Thursday, June 25, 2009

Tuesday, June 23, 2009

It's a Music Video Mavericks - Double Play on the Next Double Down Film Show

This Wednesday on the 25th jam-packed episode of the Double Down Film Show we’re going to break down what it takes to create quality Music Videos on any budget.

First on deck is returning guest, Director of Photography - Cliff Charles, of The People's DP who shot When the Levees Broke as well as Pete Chatmon's new documentary 761st. Apart from collaborating with Spike Lee on several projects, Cliff has shot dozens of music videos and concerts with artists such as Mos Def, R&B singer Joe, Fabolous, Busta Rhymes and Young Jeezy. His work has been featured on HBO, MTV, BET, and on big screens everywhere. His latest venture is an educational site for cinematographers called TPDP.TV. We’ll discuss style, camera choice, crew and more!

Next on deck, is one of the hottest up and coming music video directors you’ve never heard of until now…Benjamin Ahr Harrison. Through his Brooklyn-based production company, Machine Man Inc., Ben has directed music videos by major and indie label artists such as Jake Lefco, Unconscious Logic, and two videos for artist A-Pinks that have gotten more than a million YouTube views each. His rare full package skills as a director, shooter, editor, visual FX artist, and animator have allowed him to consistently maximize production value and creativity on limited budgets.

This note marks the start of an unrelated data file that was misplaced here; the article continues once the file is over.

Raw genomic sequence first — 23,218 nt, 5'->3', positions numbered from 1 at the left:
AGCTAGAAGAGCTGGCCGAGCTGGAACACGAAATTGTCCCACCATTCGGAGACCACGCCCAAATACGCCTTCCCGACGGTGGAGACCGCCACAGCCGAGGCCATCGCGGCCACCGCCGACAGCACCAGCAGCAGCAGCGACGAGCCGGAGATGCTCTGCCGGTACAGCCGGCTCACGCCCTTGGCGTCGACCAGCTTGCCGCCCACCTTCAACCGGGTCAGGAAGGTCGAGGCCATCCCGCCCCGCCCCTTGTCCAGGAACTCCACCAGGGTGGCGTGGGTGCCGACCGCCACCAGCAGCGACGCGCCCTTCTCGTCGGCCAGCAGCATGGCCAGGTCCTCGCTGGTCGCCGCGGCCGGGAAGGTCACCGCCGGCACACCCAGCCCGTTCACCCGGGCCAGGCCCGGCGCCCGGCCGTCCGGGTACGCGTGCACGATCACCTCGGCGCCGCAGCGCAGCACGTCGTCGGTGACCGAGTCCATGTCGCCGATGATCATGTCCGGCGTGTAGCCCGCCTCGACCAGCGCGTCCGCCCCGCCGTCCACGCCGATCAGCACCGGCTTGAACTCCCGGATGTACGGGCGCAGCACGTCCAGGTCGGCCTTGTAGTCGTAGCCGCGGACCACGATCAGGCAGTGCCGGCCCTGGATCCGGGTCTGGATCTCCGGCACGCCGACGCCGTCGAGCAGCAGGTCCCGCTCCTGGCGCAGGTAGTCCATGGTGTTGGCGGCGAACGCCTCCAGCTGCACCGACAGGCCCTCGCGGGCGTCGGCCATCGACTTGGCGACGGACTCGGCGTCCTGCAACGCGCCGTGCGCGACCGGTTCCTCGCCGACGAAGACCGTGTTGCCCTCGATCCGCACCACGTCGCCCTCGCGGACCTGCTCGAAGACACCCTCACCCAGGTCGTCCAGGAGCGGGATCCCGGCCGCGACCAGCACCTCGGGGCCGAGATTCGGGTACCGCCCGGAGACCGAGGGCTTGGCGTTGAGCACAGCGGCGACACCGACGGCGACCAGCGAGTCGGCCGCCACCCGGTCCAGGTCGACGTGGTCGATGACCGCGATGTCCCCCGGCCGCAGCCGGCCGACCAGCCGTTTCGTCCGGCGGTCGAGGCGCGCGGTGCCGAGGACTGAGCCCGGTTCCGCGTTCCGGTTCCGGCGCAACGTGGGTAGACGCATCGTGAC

Tune in and get another free serving of golden filmmaking advice on a silver platter.

Busta Rhymes I Got Bass Music Video
shot by Cliff Charles, directed by Vid Arroyo

Busta Rhymes-I Got Bass-Music Video Directed by: Vid Arroyo aka Cine-Style Vid [Directors Cut] from Vid Arroyo on Vimeo.

Jake Leftco Out of My Comfort Zone Video
directed by Benjamin Ahr Harrison

Comfort Zone HD from Benjamin Ahr Harrison on Vimeo.

A-Pinks' If My Hood Could Talk music video
directed by Benjamin Ahr Harrison

If My Hood Could Talk from Benjamin Ahr Harrison on Vimeo.

The Double Down Film Show...Filmmaking Reality Starts Here!

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Monday, June 22, 2009

Developments in 3D TV and Camera Technologies

With the recent success of 3D theatrical releases, and a slew of new pictures on the way (anyone else excited for the Jim Carrey vehicle A Christmas Carol?) it's no surprise that home entertainment companies are busily developing their own 3D products. Home users can already purchase 3D TVs, like Samsung and Mitsubishi's rear projection and flat panel 3D-compatible TVs.

Unfortunately, this technology is not affordable for your everyday Joe Schmo like me. Most of these TVs require additional purchases, including the purchase of those ever-important and fashionable 3D glasses. And lets face it, if you're gonna put the money into a 3D rear-projection system, you're sure as hell gonna want enough pairs of glasses to enjoy a movie with family and friends.

For the filmmaker interested in 3D, Panasonic is developing "a professional 3D Full HD production system", whatever that is. It sounds like fancy-talk for "I can make 3D movies in HD. Look at me!" The product is still in development, and pricing is not set.

For more information, check out reviews for 3D glasses here, and breaking news on 3D developments at 3D Roundup.